What will happen while doing the wrong connection? If the IP camera cannot be powered, first thing is to check the PoE extender. The extender has two different ports, out and in. In port should be linked to PoE switch or injector to receive power and data and out port is to power IP camera. The IP camera could not work if the extender’s port is misconnected. The next thing is to make sure the twisted pair has the right sequence. Move the IP camera to the connection before the first extender. This can help you role out the issue even you don’t have network tester. The connector always needs to be paid attention. As more connectors are created, the possible failed points increase as well. The final thing is to be sure the pure copper cable is employed in the system. As we mentioned above, low quality cable can create power loss and voltage drop. If the remained voltage is lower than the camera required, the PoE power system will never turn on.

Want to find more information about extending the network without the limitation of distance? Click best way to extend the network beyond 100m.

How PoE Injector Works with Splitter for Power over Ethernet?

When building a network system, PoE technology is always good to be considered. PoE (Power over Ethernet) makes power supply and data exchange via one Ethernet cable possible. PoE injector and splitter are two major equipments for transporting the power and data over single ethernet cable. The injector adds the electricity power to Ethernet cable, and the splitter separates the power from the data at the other end. Injector usually has two RJ45 ports, one for receiving data from switch and another for sending out power/data combined signal to the remote devices. Similar as injector, the splitter also has two RJ45 ports. Instead of sending out power and data, the splitter receives data and power and then separates them for non-PoE device.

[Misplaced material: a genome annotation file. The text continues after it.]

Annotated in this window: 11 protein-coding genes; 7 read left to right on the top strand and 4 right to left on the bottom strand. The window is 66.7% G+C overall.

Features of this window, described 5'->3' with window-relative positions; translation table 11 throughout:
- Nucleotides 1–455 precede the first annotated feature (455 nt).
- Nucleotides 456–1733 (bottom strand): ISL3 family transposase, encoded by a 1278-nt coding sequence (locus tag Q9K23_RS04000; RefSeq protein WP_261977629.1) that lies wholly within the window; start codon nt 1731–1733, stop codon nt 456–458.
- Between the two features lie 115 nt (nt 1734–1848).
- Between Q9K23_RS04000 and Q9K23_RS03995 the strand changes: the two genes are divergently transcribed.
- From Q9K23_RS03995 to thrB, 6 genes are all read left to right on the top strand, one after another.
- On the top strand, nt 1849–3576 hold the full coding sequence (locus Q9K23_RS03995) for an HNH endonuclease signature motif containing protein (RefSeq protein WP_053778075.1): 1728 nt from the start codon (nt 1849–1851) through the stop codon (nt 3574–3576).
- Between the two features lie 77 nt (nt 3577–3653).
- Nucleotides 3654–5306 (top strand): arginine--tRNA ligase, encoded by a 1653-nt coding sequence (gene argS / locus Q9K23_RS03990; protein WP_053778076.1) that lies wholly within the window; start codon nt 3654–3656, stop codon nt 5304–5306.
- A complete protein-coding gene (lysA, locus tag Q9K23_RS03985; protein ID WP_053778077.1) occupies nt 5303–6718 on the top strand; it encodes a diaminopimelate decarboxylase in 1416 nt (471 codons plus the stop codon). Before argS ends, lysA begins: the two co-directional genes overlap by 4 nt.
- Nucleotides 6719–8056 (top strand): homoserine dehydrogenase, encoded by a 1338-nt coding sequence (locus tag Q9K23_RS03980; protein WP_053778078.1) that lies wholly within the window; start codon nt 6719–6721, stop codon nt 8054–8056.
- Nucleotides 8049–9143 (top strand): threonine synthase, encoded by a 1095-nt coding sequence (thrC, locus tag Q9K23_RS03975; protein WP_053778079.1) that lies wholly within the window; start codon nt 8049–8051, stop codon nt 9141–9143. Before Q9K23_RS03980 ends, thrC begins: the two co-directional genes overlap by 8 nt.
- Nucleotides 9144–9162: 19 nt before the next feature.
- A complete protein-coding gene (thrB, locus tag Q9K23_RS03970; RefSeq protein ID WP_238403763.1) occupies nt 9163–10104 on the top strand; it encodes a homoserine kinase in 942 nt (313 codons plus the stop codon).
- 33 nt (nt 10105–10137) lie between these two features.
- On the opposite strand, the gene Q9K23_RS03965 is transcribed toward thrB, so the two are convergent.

PoE injector and PoE splitter usually work in pairs. The injector sends out power and data to splitter, and PoE splitter separates data and power into two different cables to make devices work. The PoE injector and splitter solution is designed for non-PoE devices or a mixture of PoE compatible and non-PoE compatible devices.

Except for PoE injector and splitter, a non-PoE switch is required in a typical network system. A non-PoE switch provides platform for connected devices to exchange data. As the PoE injector doesn’t process the data, it has to be connected to a non-PoE switch for data exchange. The PoE injector usually has AC input so it should be plugged in AC power outlet. Now the injector can take the power from outlet and combine it with the data from non-PoE switch before sending out. The splitter stays at the other end of the cable closed to powered device (PD) such as IP camera, access point, VoIP. These powered devices receive the power and data separately from a splitter.